As stewards, we are also called to keep our lives sacred. A sacred life is only possible if we are able to keep our faith as sacred. Sacred means free from any element of malignancy – this has a lot to do with the way we practice our religious life. Living out a sacred life is greatly influenced by the way we lead our prayer life. If our prayer life has nothing to do with our personal, social, professional life, though we may be regular in our prayers, it becomes a meaningless, and more a ritual exercise.

Diversity: Mt. 25 : 15

Our role as stewards depends largely on the diverse gifts we as individuals carry. Each of us as individuals made in God’s image are blessed with unique gifts which we are required to use. It also gives importance to the diverse responsibilities we carry in our lives as Christians namely, in our workplace, in Church, in our family as parent, spouse, brother/sister, son/daughter. None is more important than the other, we are required to give equal importance to each one of them.

Personal: Eze 18 : 20

The call for stewardship is personal in nature. It is a personal call as it has an impact and influence on every aspect of our lives.

Vs 14 – 18: Worldliness and Godliness

The verses 14–15 and 18 are sharp comments on the sort of lives we at times are tempted to lead in this deceptive world. Carnal, lovers of flesh, lovers of money, that which is regarded in high esteem in the eyes of men, these are brief descriptions of the sort of people Jesus is referring to here as meaningless in the sight of God. How easy it is for man to cling on to such pleasures, which are at best superficial and importantly deceptive. It deceives us away from what God would want us to be and by the time we realize the trap, we are often found weak enough to make a comeback. Many a times, the challenge comes as a very uncomfortable reality, like what the Pharisees felt (vs. 14) and our ego and sense of rationalization become the greatest barriers to overcome and make a comeback. Repentance at such times becomes next to impossible.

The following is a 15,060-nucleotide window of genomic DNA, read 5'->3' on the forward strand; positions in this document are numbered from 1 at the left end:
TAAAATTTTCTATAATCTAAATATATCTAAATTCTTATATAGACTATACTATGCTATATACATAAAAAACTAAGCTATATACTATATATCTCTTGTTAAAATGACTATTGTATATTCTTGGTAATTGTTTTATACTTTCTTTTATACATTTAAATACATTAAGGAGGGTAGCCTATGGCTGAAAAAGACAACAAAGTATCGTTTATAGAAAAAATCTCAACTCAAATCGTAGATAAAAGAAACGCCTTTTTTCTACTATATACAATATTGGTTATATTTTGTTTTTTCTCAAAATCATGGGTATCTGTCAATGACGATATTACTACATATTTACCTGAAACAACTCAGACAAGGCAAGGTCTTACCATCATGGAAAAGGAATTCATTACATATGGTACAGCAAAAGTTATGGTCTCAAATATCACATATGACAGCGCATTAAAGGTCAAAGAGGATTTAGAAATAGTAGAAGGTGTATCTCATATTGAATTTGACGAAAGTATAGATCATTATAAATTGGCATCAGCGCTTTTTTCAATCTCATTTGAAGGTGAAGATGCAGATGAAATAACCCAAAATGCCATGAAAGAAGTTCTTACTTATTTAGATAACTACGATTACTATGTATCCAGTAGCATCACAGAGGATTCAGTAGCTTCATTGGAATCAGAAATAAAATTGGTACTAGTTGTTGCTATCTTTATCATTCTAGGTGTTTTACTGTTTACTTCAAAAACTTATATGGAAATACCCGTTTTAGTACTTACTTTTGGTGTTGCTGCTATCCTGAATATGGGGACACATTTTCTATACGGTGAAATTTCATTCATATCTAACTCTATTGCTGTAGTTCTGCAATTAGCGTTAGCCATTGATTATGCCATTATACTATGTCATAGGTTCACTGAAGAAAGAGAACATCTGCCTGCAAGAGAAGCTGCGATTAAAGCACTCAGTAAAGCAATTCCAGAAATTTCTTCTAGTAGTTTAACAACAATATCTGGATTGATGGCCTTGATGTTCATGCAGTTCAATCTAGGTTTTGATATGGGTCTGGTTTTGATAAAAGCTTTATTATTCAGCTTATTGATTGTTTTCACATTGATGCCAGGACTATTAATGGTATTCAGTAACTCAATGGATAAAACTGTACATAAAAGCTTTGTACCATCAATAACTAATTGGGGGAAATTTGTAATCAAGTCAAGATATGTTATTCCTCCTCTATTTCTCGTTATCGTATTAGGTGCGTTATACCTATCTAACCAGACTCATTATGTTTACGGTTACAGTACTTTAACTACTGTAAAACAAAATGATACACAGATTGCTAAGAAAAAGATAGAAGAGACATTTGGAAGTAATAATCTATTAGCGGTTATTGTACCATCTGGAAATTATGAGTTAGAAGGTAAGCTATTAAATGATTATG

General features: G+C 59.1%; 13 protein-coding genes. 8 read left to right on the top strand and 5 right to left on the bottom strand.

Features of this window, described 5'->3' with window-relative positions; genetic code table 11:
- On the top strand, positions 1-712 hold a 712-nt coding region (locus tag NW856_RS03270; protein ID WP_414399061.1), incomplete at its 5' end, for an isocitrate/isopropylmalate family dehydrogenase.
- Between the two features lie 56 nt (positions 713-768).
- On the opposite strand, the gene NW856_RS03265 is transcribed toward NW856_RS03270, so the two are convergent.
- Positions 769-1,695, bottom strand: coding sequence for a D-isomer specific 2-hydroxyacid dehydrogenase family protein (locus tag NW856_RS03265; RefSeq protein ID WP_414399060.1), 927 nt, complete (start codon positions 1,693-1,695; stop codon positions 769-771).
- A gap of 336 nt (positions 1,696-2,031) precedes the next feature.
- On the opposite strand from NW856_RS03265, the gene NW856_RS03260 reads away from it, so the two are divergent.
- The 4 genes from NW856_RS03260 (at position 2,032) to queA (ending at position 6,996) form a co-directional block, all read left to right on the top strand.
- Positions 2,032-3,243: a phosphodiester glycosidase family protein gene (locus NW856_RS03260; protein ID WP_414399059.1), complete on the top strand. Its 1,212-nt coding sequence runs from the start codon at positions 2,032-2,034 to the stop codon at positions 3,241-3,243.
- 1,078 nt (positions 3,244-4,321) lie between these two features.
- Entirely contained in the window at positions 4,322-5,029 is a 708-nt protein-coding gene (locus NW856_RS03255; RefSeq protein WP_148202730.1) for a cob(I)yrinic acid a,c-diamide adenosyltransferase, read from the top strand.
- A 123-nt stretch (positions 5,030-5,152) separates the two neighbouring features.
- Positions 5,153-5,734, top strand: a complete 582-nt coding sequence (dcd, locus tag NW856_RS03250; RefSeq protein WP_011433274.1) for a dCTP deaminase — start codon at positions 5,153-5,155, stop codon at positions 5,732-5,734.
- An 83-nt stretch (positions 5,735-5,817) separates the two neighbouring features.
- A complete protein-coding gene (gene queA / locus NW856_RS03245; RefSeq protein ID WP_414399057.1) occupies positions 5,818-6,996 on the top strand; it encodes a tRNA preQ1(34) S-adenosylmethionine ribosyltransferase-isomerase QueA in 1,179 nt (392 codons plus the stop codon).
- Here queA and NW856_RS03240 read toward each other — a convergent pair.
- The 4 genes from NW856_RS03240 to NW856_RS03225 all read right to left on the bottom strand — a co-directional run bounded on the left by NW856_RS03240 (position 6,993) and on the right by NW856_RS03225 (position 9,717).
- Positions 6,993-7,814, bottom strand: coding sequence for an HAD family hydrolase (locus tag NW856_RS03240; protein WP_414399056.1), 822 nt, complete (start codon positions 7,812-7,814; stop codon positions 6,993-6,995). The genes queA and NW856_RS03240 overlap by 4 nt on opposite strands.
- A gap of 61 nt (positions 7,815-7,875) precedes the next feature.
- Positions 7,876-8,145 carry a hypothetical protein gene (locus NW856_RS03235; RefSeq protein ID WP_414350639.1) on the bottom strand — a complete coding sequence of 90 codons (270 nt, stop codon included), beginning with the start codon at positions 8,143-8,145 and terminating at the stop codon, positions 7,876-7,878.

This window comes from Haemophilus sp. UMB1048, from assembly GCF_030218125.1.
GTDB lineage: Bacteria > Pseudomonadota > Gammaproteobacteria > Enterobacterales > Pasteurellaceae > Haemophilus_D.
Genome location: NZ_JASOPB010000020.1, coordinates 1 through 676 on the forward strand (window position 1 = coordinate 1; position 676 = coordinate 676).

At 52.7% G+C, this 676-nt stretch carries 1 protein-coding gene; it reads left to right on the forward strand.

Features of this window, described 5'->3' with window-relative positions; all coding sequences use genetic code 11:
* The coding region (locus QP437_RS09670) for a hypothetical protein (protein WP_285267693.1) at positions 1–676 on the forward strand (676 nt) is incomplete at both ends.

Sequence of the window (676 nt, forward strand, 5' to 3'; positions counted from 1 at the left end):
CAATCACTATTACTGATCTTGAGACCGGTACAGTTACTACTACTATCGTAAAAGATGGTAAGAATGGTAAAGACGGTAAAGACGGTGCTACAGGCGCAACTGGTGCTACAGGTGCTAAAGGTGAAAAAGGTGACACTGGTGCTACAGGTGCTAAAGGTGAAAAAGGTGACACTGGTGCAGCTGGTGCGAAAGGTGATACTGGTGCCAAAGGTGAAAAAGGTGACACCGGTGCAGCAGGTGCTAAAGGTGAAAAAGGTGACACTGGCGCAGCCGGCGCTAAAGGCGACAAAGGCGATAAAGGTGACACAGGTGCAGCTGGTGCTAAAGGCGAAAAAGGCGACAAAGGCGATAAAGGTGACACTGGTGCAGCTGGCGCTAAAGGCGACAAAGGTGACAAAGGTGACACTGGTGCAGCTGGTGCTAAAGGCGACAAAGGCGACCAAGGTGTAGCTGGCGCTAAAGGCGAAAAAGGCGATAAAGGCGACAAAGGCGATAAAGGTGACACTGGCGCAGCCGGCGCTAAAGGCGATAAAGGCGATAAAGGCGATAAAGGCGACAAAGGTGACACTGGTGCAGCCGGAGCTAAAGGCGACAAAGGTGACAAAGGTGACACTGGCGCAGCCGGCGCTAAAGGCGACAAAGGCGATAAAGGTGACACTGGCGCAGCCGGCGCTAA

But what is impossible for man is definitely possible for God – the sweet assurance that Jesus gives. Here again, Jesus reveals the nature of God as “one who looks into the heart.” This not only means negating the outside appearance, but rather brings us closer to an understanding, loving, living God who listens to every sigh of the heart, who is sensitive to every inner move of the heart. Jesus gives so much importance to this change of heart when we read “there will be more rejoicing in heaven over one sinner who repents than the thousand others who do not need repentance.” This comes as a sweet assurance to us that though the world may not understand (the change in) us, though our near and dear ones refuse to accept (the change in) us, the arms of a loving, understanding God are wide open to embrace us, the lips of God are waiting to kiss us through the sacred body and blood of His Son. So take courage to take a more meaningful step in life by overcoming the carnal deceptions the world offers and take a deeper plunge towards imitating the beautiful personality of our Lord.

See Also:

Rich Man and the Shrewd Manager by Rev. Dr. V Kurian Thomas Valiyaparambil

Money is a good servant but a terrible master by Rev. Dr. V Kurian Thomas Valiyaparambil